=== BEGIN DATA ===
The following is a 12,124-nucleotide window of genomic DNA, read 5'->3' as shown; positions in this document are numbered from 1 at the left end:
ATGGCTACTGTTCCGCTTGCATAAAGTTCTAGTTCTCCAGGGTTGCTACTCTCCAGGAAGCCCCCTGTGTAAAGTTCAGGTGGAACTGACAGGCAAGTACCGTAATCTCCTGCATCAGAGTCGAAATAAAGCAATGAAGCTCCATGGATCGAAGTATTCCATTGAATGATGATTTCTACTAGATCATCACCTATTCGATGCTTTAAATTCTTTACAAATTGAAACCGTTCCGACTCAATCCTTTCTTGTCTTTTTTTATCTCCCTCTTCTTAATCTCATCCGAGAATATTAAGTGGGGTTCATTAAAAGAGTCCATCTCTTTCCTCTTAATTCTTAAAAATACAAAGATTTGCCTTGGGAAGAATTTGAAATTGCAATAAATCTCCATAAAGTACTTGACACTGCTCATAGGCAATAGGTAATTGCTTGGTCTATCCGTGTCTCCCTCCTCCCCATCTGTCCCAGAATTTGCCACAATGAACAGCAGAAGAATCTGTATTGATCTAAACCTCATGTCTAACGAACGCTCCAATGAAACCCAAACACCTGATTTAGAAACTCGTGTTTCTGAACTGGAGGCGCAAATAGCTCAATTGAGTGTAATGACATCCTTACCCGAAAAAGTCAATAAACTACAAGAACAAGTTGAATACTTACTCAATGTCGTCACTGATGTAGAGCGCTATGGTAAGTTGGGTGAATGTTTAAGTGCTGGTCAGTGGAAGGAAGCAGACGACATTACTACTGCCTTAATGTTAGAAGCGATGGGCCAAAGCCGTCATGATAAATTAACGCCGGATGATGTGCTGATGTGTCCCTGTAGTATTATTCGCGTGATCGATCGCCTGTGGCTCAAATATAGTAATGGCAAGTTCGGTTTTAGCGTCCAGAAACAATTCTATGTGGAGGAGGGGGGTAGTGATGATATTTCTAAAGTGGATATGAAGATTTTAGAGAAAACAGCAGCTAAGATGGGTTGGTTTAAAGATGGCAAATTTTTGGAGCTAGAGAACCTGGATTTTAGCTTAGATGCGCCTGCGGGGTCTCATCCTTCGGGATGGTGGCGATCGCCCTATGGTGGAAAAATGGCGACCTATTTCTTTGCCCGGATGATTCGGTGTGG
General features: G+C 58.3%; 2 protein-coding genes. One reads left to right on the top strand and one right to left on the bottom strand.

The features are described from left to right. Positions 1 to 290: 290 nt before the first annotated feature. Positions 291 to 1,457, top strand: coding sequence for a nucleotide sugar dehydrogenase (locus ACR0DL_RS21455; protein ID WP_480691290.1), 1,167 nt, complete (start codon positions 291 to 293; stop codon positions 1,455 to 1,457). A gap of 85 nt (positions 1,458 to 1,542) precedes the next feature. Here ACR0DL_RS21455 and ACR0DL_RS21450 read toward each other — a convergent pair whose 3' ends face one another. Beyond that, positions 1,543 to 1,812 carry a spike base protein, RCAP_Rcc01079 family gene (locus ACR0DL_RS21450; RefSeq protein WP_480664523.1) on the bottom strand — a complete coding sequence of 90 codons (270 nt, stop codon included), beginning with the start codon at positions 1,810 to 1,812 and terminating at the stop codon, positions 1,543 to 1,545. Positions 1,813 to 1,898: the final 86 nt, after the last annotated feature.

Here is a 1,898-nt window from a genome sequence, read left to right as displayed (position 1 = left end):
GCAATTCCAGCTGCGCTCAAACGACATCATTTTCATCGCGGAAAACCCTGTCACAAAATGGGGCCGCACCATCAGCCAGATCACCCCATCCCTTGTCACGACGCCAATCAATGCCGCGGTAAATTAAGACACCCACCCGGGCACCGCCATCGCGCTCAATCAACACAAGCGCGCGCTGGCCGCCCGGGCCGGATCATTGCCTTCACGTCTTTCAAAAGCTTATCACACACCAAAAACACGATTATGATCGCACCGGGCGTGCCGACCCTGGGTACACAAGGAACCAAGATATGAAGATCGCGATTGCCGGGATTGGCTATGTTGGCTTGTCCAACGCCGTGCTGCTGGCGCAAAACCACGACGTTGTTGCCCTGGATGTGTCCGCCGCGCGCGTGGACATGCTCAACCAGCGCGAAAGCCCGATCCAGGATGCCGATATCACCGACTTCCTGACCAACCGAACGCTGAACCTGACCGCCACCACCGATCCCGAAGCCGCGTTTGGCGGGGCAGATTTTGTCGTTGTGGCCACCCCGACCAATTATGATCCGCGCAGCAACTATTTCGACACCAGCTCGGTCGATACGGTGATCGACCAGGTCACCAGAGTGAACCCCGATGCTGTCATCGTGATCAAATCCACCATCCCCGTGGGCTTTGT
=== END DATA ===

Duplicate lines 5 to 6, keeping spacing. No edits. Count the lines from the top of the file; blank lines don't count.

Here is a 1,898-nt window from a genome sequence, read left to right as displayed (position 1 = left end):
GCAATTCCAGCTGCGCTCAAACGACATCATTTTCATCGCGGAAAACCCTGTCACAAAATGGGGCCGCACCATCAGCCAGATCACCCCATCCCTTGTCACGACGCCAATCAATGCCGCGGTAAATTAAGACACCCACCCGGGCACCGCCATCGCGCTCAATCAACACAAGCGCGCGCTGGCCGCCCGGGCCGGATCATTGCCTTCACGTCTTTCAAAAGCTTATCACACACCAAAAACACGATTATGATCGCACCGGGCGTGCCGACCCTGGGTACACAAGGAACCAAGATATGAAGATCGCGATTGCCGGGATTGGCTATGTTGGCTTGTCCAACGCCGTGCTGCTGGCGCAAAACCACGACGTTGTTGCCCTGGATGTGTCCGCCGCGCGCGTGGACATGCTCAACCAGCGCGAAAGCCCGATCCAGGATGCCGATATCACCGACTTCCTGACCAACCGAACGCTGAACCTGACCGCCACCACCGATCCCGAAGCCGCGTTTGGCGGGGCAGATTTTGTCGTTGTGGCCACCCCGACCAATTATGATCCGCGCAGCAACTATTTCGACACCAGCTCGGTCGATACGGTGATCGACCAGGTCACCAGAGTGAACCCCGATGCTGTCATCGTGATCAAATCCACCATCCCCGTGGGCTTTGT